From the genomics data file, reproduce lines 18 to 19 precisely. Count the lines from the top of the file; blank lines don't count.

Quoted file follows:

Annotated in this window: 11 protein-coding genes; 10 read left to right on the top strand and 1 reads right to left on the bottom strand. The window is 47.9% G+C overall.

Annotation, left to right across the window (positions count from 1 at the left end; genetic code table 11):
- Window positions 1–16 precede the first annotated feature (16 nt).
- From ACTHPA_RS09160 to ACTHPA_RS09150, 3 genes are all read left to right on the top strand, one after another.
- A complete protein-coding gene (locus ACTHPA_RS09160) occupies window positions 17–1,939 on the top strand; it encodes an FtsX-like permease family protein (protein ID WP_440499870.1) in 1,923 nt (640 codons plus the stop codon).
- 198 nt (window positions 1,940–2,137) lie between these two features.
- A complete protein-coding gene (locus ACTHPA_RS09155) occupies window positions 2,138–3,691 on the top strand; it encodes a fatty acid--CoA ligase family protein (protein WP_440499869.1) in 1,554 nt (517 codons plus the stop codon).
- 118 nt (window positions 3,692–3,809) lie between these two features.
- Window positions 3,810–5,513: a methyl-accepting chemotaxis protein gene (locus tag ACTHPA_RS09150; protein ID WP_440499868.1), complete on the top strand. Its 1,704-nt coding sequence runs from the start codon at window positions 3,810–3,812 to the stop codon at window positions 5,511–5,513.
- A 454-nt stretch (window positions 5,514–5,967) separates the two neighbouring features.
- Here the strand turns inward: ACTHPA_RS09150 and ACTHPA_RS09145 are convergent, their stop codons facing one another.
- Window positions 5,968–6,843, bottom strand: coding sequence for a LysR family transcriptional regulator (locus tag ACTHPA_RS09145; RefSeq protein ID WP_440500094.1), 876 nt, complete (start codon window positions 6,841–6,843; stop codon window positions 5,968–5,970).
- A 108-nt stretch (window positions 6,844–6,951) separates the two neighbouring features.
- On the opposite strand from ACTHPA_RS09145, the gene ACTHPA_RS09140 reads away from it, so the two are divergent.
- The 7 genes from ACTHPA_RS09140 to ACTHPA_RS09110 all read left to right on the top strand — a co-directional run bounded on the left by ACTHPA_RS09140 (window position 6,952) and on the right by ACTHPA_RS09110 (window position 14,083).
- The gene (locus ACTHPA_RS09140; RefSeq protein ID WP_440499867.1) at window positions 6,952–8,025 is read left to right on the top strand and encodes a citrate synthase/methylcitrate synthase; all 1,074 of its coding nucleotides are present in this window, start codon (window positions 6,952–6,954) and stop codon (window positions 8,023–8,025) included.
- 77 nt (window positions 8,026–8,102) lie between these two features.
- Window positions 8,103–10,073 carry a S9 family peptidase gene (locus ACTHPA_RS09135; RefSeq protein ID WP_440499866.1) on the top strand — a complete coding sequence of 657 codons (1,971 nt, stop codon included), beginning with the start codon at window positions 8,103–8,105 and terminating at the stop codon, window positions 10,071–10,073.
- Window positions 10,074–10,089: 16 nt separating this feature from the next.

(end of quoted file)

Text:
- Window positions 8,103–10,073 carry a S9 family peptidase gene (locus ACTHPA_RS09135; RefSeq protein ID WP_440499866.1) on the top strand — a complete coding sequence of 657 codons (1,971 nt, stop codon included), beginning with the start codon at window positions 8,103–8,105 and terminating at the stop codon, window positions 10,071–10,073.
- Window positions 10,074–10,089: 16 nt separating this feature from the next.